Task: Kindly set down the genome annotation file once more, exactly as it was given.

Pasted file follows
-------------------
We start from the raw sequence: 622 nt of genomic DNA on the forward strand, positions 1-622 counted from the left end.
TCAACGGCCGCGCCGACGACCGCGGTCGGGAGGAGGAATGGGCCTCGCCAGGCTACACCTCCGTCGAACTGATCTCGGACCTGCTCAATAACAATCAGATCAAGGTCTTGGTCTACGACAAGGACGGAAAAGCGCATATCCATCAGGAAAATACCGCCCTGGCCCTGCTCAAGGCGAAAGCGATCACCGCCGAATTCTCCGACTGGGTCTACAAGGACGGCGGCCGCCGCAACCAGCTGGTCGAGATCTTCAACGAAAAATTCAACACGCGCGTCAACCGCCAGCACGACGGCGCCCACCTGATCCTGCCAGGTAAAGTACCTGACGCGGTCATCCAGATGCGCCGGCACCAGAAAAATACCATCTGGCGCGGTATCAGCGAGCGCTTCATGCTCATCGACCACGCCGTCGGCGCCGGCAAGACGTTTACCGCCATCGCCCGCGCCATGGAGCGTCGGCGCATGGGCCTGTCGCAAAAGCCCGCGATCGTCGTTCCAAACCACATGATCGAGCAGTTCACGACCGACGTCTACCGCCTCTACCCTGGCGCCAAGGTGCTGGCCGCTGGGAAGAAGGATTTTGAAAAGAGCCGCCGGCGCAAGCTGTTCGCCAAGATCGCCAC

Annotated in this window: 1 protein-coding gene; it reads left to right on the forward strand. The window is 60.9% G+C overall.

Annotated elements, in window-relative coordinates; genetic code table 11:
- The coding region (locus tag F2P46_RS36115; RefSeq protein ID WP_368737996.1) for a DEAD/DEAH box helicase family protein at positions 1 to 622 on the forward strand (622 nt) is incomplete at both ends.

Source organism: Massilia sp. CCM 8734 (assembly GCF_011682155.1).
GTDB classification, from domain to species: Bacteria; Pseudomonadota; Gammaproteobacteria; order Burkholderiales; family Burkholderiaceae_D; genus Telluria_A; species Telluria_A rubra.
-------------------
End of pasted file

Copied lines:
We start from the raw sequence: 622 nt of genomic DNA on the forward strand, positions 1-622 counted from the left end.
TCAACGGCCGCGCCGACGACCGCGGTCGGGAGGAGGAATGGGCCTCGCCAGGCTACACCTCCGTCGAACTGATCTCGGACCTGCTCAATAACAATCAGATCAAGGTCTTGGTCTACGACAAGGACGGAAAAGCGCATATCCATCAGGAAAATACCGCCCTGGCCCTGCTCAAGGCGAAAGCGATCACCGCCGAATTCTCCGACTGGGTCTACAAGGACGGCGGCCGCCGCAACCAGCTGGTCGAGATCTTCAACGAAAAATTCAACACGCGCGTCAACCGCCAGCACGACGGCGCCCACCTGATCCTGCCAGGTAAAGTACCTGACGCGGTCATCCAGATGCGCCGGCACCAGAAAAATACCATCTGGCGCGGTATCAGCGAGCGCTTCATGCTCATCGACCACGCCGTCGGCGCCGGCAAGACGTTTACCGCCATCGCCCGCGCCATGGAGCGTCGGCGCATGGGCCTGTCGCAAAAGCCCGCGATCGTCGTTCCAAACCACATGATCGAGCAGTTCACGACCGACGTCTACCGCCTCTACCCTGGCGCCAAGGTGCTGGCCGCTGGGAAGAAGGATTTTGAAAAGAGCCGCCGGCGCAAGCTGTTCGCCAAGATCGCCAC

Annotated in this window: 1 protein-coding gene; it reads left to right on the forward strand. The window is 60.9% G+C overall.

Annotated elements, in window-relative coordinates; genetic code table 11:
- The coding region (locus tag F2P46_RS36115; RefSeq protein ID WP_368737996.1) for a DEAD/DEAH box helicase family protein at positions 1 to 622 on the forward strand (622 nt) is incomplete at both ends.

Source organism: Massilia sp. CCM 8734 (assembly GCF_011682155.1).
GTDB classification, from domain to species: Bacteria; Pseudomonadota; Gammaproteobacteria; order Burkholderiales; family Burkholderiaceae_D; genus Telluria_A; species Telluria_A rubra.